where *n* refers to the normal direction on each panel *i*, $h\u02d9n,i$ is the normal heaving velocity, $(\theta p\u0307\xd7\u2009ri)n$ is the normal pitching velocity, and $(\u2202\Phi LEV\u2202n)$ and $(\u2202\Phi TEV\u2202n)$ are the normal velocities induced by the previously shed vortices near the leading-edge and at the trailing-edge, respectively, and $\Phi $ is the perturbation potential from the shed leading-edge and trailing-edge vortices. The term $\u2211Aij\Gamma j$ is the bound vortices velocity contribution on the foil where *A _{ij}* is the influence coefficient for vortex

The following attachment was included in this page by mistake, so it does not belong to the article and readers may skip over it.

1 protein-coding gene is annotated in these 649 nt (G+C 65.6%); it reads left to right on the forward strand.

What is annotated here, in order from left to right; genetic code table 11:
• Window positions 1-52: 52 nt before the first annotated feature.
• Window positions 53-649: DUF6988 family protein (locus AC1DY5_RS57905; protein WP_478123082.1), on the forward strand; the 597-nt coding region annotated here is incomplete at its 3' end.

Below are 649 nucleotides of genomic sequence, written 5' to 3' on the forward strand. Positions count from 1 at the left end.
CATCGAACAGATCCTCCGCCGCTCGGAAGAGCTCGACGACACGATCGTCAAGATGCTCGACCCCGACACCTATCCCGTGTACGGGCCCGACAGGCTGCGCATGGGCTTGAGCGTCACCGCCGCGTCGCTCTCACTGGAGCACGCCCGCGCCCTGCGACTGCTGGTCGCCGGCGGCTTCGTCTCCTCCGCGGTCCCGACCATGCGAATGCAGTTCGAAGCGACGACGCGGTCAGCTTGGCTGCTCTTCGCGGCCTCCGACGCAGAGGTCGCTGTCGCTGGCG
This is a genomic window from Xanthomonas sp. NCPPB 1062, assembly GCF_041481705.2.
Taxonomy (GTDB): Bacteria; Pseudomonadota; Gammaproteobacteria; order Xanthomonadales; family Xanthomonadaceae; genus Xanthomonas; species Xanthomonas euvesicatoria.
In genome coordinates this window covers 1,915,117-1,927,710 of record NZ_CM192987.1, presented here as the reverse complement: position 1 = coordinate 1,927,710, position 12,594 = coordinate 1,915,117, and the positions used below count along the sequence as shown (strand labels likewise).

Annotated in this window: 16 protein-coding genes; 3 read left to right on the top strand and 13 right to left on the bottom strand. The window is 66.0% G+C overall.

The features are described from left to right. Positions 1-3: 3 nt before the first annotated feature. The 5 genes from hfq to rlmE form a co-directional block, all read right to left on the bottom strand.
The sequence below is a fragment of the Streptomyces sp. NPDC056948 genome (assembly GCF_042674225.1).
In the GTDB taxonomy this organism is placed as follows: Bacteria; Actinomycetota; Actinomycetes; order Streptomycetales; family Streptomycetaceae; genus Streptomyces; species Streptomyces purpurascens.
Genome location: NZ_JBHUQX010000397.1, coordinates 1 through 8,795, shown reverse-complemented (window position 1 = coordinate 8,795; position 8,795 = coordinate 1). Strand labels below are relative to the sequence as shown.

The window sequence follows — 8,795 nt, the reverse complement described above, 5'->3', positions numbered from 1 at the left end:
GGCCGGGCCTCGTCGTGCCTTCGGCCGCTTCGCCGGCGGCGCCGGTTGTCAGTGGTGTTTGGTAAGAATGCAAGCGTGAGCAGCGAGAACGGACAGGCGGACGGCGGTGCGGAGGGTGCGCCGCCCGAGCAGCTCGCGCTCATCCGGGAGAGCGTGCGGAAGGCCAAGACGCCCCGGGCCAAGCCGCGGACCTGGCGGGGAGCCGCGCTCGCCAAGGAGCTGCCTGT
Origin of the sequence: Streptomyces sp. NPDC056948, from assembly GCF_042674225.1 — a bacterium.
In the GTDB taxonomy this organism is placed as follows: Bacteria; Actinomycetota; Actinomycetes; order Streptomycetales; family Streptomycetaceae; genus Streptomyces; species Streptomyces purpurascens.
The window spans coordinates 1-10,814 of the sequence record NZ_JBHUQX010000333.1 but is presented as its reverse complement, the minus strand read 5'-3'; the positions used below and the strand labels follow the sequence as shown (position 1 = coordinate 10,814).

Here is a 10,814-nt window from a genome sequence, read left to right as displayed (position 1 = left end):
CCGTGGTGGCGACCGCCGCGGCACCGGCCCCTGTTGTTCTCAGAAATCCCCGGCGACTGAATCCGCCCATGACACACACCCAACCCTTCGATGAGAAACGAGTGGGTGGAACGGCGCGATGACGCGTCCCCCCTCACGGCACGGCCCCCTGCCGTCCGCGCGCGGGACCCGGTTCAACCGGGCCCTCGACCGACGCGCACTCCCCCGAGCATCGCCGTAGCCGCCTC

*j*on collocation point of panel

*i*, and Γ

*is the bound vortex strength which is being calculated for panel*

_{j}*i*. More details on the calculation of the influence coefficients are presented in Ref. [38].

In this study, each cycle included 1000 time steps. At each time-step, a vortex is shed from the trailing-edge; however, vortex shedding from the leading-edge depends on the leading-edge separation criterion, presented later. The shed vortices are positioned at 1/3 of the distance of the previously shed vortex to approximate the shape of the shear layer [39]. The vortex strength is determined iteratively using the 1-D Newton's method coupled with Kelvin's theorem given in Eq. (4) [38].

### Leading-Edge Separation Timing and Location.